Queasy: A Wannabe Writer’s Bumpy Journey Through England in the ‘70s by Madeline Sonik

As an often-stalled writer with only a vague idea of where I want to go, Madeline Sonik’s memoir Queasy: A Wannabe Writer’s Bumpy Journey Through England in the ‘70s spoke to me on multiple levels. While this is a slice of Sonik’s life, recalling the period she spent in England as a teenager, the lens through which Sonik looks back at this time lends a greater, wiser depth than she would have had at the time, as she regularly acknowledges throughout the book. Queasy is a set of essays, in chronological order, looking at different parts of her teenage experience in England, the directionless wandering through life she’s engaged in, and her desire to be a writer, despite the fact that she dropped out of high school in Canada and knows she needs to do something to get more education.

“Each chapter could be read as a standalone essay, and I think this is where a lot of the power of Sonik’s story comes from.”

The teenage Sonik is endearing in a nostalgic way; I was a teenager in the 2000s so I’m coming at this from a different era, but a lot of the feelings and anger and stubbornness are timeless. Sonik was uprooted shortly after dropping out from high school, breaking up with her first boyfriend, who she’s still very much hung up on, and after her father dies. Her mother, looking to reboot her life and move on after her husband’s death, decides she needs to return to England, her birthplace, to start a new, better life, and drags Madeline and her little brother along. It’s a tumultuous time in the UK, but Madeline is mostly ignorant of what’s going on, focusing on getting a job, getting cigarettes, and dreaming of her future as a writer.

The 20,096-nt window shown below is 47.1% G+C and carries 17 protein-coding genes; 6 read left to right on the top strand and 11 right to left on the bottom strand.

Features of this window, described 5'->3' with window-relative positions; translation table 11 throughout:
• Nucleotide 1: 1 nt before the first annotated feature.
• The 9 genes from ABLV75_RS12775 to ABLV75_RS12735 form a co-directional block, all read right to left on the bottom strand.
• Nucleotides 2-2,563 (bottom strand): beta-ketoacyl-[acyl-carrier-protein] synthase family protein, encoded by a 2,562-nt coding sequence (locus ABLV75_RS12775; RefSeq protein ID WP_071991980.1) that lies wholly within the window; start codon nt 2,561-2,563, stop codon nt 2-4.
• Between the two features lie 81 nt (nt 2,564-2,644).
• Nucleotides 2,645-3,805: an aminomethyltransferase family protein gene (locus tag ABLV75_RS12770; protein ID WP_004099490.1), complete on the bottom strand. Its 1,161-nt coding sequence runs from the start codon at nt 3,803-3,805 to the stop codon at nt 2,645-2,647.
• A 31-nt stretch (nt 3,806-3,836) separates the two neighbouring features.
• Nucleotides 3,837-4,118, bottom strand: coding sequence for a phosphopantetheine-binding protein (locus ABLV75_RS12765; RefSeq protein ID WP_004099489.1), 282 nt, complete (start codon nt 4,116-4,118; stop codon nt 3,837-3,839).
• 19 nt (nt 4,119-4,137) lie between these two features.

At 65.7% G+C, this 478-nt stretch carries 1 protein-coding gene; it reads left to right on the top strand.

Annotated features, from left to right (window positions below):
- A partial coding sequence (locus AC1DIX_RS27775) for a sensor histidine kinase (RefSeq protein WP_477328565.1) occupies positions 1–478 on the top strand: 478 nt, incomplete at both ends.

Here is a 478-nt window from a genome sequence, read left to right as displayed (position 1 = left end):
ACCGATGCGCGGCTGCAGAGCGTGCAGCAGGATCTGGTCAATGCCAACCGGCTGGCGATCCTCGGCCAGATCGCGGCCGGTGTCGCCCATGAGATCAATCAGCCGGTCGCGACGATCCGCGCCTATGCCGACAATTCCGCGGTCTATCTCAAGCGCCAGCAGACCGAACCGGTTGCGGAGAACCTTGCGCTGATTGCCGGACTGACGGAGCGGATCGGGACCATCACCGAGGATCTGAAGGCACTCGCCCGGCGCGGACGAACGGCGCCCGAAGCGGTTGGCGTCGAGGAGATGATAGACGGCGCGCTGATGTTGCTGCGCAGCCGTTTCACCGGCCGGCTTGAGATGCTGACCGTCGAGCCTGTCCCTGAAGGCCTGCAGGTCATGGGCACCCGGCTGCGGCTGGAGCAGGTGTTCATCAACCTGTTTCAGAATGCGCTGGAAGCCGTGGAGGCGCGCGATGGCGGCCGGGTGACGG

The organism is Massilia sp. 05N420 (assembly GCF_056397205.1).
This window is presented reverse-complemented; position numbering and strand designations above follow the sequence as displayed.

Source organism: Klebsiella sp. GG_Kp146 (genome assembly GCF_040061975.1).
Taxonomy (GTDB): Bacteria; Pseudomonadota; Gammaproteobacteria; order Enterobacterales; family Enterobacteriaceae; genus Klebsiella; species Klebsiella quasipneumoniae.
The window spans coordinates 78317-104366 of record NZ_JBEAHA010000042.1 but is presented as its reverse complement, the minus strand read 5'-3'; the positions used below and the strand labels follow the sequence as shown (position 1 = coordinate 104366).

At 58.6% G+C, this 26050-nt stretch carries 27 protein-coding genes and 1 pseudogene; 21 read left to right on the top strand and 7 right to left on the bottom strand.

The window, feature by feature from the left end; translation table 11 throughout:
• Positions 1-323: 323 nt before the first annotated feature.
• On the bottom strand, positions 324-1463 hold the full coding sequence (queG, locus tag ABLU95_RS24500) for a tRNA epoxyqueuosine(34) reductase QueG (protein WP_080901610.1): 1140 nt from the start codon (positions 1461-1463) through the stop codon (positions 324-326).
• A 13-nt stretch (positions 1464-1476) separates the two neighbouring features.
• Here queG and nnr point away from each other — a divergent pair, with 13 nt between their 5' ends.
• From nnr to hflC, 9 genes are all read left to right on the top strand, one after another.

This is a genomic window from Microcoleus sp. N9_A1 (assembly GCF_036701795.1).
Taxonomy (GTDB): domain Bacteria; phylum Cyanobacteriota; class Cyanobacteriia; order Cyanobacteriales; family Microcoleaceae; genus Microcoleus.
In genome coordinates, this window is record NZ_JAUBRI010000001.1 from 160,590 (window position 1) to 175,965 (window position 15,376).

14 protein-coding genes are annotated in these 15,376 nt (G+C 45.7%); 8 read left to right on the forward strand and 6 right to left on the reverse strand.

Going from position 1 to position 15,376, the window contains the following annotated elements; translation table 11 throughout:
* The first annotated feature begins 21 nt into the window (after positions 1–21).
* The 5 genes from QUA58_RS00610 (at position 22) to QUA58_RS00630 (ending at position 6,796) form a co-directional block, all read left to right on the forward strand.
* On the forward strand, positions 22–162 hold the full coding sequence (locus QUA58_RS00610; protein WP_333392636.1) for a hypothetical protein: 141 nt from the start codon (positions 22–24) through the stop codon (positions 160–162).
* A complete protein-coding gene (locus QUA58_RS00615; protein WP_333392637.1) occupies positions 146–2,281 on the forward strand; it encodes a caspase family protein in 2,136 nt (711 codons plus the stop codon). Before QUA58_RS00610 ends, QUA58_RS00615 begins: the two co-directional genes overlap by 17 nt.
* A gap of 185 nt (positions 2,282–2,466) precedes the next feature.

Each chapter could be read as a standalone essay, and I think this is where a lot of the power of Sonik’s story comes from. Her writing is blunt and reflective, and she is gentle with her teenage self, though not failing to point out where her gaps in knowledge or compassion exist. As an adult and professional writer, which is the viewpoint by which she looks back at this part of her life, she fills in the gaps in context to flesh out her story. I was impressed and immediately drawn in with this open acknowledgement of the things Sonik did not know at the time the events of each chapter took place, as well as her pursuit of fact-checking and research on the buildings and history of Ilfracombe, North Devon, where she ended up living before returning to Canada, an event which is alluded to but does not figure in this book.

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Sonik’s reflections in Queasy are alternately generous and critical, seeking to understand herself as an adult and the formative experiences she had in Ilfracombe – immigrating, working in a hotel kitchen, as a chambermaid, and at a boarding school; and making her first steps to being a writer. This is a strikingly tender memoir, and one I recommend highly for anyone interested in form, language, and being a writer, because Sonik not only shares a compelling story, but provides a beautiful class in writing through her memories.


Madeline Sonik is an award-winning and eclectic writer, anthologist, and teacher, who lives in Victoria, British Columbia. Her books include a novel, Arms; short fiction, Drying the Bones; a children’s novel, Belinda and the Dustbunnys; two poetry collections, Stone Sightings and The Book of Changes. Her volume of personal essays, Afflictions & Departures, was nominated for the BC National Award for Canadian Non-Fiction, was a finalist for the Charles Taylor Prize, and won the 2012 City of Victoria Butler Book Prize. Her most recent book, Fontainebleau, a collection of linked short stories was published in 2020.

  • Publisher ‏ : ‎ Anvil Press (May 25 2022)
  • Language ‏ : ‎ English
  • Paperback ‏ : ‎ 320 pages
  • ISBN-10 ‏ : ‎ 1772141895
  • ISBN-13 ‏ : ‎ 978-1772141894

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